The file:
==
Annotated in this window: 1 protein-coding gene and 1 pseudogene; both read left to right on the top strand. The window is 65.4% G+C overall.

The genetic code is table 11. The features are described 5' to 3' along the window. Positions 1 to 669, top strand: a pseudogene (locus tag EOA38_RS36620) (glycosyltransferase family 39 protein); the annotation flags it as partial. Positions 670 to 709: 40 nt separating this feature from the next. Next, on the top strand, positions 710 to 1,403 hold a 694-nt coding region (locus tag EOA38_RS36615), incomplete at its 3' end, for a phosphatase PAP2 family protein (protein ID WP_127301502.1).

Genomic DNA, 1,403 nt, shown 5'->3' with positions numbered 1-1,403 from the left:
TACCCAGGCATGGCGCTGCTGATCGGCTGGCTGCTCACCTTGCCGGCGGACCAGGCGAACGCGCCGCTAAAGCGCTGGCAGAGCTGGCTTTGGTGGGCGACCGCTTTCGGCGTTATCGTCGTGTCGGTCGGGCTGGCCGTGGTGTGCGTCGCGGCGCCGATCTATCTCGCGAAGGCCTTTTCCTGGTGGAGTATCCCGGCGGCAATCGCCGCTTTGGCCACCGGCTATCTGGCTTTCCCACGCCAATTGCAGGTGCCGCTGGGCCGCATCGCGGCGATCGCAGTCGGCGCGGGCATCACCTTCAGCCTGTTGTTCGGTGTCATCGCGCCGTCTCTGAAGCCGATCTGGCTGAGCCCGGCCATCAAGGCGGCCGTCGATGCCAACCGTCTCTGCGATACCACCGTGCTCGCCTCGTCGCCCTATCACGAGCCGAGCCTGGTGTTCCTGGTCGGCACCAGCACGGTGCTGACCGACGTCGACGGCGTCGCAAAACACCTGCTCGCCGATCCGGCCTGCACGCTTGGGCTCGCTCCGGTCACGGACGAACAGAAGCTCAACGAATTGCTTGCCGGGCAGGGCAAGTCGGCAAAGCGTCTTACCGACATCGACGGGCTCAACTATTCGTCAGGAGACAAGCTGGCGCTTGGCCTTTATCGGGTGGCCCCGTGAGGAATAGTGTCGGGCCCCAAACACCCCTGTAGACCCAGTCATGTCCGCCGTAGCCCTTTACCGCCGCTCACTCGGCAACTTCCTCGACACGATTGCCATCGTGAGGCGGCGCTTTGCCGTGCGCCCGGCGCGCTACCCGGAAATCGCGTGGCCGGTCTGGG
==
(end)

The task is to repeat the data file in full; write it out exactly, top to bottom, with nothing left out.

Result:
Annotated in this window: 1 protein-coding gene and 1 pseudogene; both read left to right on the top strand. The window is 65.4% G+C overall.

The genetic code is table 11. The features are described 5' to 3' along the window. Positions 1 to 669, top strand: a pseudogene (locus tag EOA38_RS36620) (glycosyltransferase family 39 protein); the annotation flags it as partial. Positions 670 to 709: 40 nt separating this feature from the next. Next, on the top strand, positions 710 to 1,403 hold a 694-nt coding region (locus tag EOA38_RS36615), incomplete at its 3' end, for a phosphatase PAP2 family protein (protein ID WP_127301502.1).

Genomic DNA, 1,403 nt, shown 5'->3' with positions numbered 1-1,403 from the left:
TACCCAGGCATGGCGCTGCTGATCGGCTGGCTGCTCACCTTGCCGGCGGACCAGGCGAACGCGCCGCTAAAGCGCTGGCAGAGCTGGCTTTGGTGGGCGACCGCTTTCGGCGTTATCGTCGTGTCGGTCGGGCTGGCCGTGGTGTGCGTCGCGGCGCCGATCTATCTCGCGAAGGCCTTTTCCTGGTGGAGTATCCCGGCGGCAATCGCCGCTTTGGCCACCGGCTATCTGGCTTTCCCACGCCAATTGCAGGTGCCGCTGGGCCGCATCGCGGCGATCGCAGTCGGCGCGGGCATCACCTTCAGCCTGTTGTTCGGTGTCATCGCGCCGTCTCTGAAGCCGATCTGGCTGAGCCCGGCCATCAAGGCGGCCGTCGATGCCAACCGTCTCTGCGATACCACCGTGCTCGCCTCGTCGCCCTATCACGAGCCGAGCCTGGTGTTCCTGGTCGGCACCAGCACGGTGCTGACCGACGTCGACGGCGTCGCAAAACACCTGCTCGCCGATCCGGCCTGCACGCTTGGGCTCGCTCCGGTCACGGACGAACAGAAGCTCAACGAATTGCTTGCCGGGCAGGGCAAGTCGGCAAAGCGTCTTACCGACATCGACGGGCTCAACTATTCGTCAGGAGACAAGCTGGCGCTTGGCCTTTATCGGGTGGCCCCGTGAGGAATAGTGTCGGGCCCCAAACACCCCTGTAGACCCAGTCATGTCCGCCGTAGCCCTTTACCGCCGCTCACTCGGCAACTTCCTCGACACGATTGCCATCGTGAGGCGGCGCTTTGCCGTGCGCCCGGCGCGCTACCCGGAAATCGCGTGGCCGGTCTGGG